A Taylor/Maclaurin series for piecewise defined function

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1. Feb 17, 2017

cg78ithaca

Consider the function:
$$F(s) =\begin{cases} A \exp(-as) &\text{ if }0\le s\le s_c \text{ and}\\ B \exp(-bs) &\text{ if } s>s_c \end{cases}$$
The parameter s_c is chosen such that the function is continuous on [0,Inf).
I'm trying to come up with a (unique, not piecewise) Maclaurin series expansion for it:
$$F(s)=F\left(0\right)+\sum_{n=1,2..}\frac{F^n(0)}{n!}s^n=A+\sum_{n=1,2..}\frac{F^n(0)}{n!}s^n$$
And since for 0 < s < s_c:
$$F^n(s)=A\frac{d^n}{ds^n}\exp{\left(-as\right)}=-aA\frac{d^{n-1}}{ds^{n-1}}\exp{\left(-as\right)}=…={\left(-a\right)}^nA\exp{\left(-as\right)}$$
so
$$F^n\left(0\right)={\left(-a\right)}^nA$$
it follows:
$$F\left(s\right)=A\left(1+\sum_{n=1,2..}\frac{{\left(-a\right)}^n}{n!}s^n\right)$$
which is clearly the expansion of A exp(-as), not of F(s) -- I never used the
second part of the definition involving B exp(-bs).

Can anyone explain what the problem is here? I suspect it has to do with evaluating high-order derivatives in a neighborhood of s = +0, which should be influenced by the shape of F(s) for s>s_c as the derivation order increases, but not sure how to handle that mathematically.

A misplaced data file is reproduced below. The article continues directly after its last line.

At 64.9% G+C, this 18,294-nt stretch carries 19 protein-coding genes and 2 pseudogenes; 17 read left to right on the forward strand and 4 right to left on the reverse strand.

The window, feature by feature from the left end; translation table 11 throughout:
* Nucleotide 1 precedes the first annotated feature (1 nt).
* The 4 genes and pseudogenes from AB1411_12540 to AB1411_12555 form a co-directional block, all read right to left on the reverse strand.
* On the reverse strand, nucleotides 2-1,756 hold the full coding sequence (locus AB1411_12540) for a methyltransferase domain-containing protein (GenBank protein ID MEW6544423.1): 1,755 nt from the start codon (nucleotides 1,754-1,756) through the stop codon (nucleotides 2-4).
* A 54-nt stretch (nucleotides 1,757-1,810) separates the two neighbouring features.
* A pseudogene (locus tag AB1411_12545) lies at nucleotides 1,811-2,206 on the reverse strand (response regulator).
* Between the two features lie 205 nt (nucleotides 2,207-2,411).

2. Feb 17, 2017

Staff: Mentor

The expansion around s=0 depends on the function around s=0 only. You cannot expect it to describe your function everywhere - even without piecewise definitions it does not have to converge to the function everywhere.

If $a \neq b$, your function does not even have a first derivative at sc.

3. Feb 17, 2017

cg78ithaca

Thanks Mfb. Indeed I am aware of the existence of non-analytic functions, and regarding your point that F(s) is not differentiable at s_c, it is well-taken, but I am doing the expansion around s = 0 where it is infinitely differentiable. Regarding your other point which touches on the topic of radius of convergence, I guess I'm generally interested to know if F(s) for a<>b can be expressed as a power series as described above (existence) and if so, how I would go about determining the expansion coefficients in this case.

4. Feb 17, 2017

Staff: Mentor

The power series won't converge to your function in both regions, no matter where you make the expansion. It will converge to it in the region where you make it, but not in the other.

5. Feb 17, 2017

cg78ithaca

Thanks Mfb. How do you prove that statement, namely that a power series that converges to F(s) for the whole s > 0 does not in fact exist?

6. Feb 17, 2017

Staff: Mentor

The power series that converges to one exponential function over any finite interval is unique. It has to converge to that exponential function outside as well. It cannot converge to other things.

7. Feb 17, 2017

cg78ithaca

Thanks Mfb. That makes sense.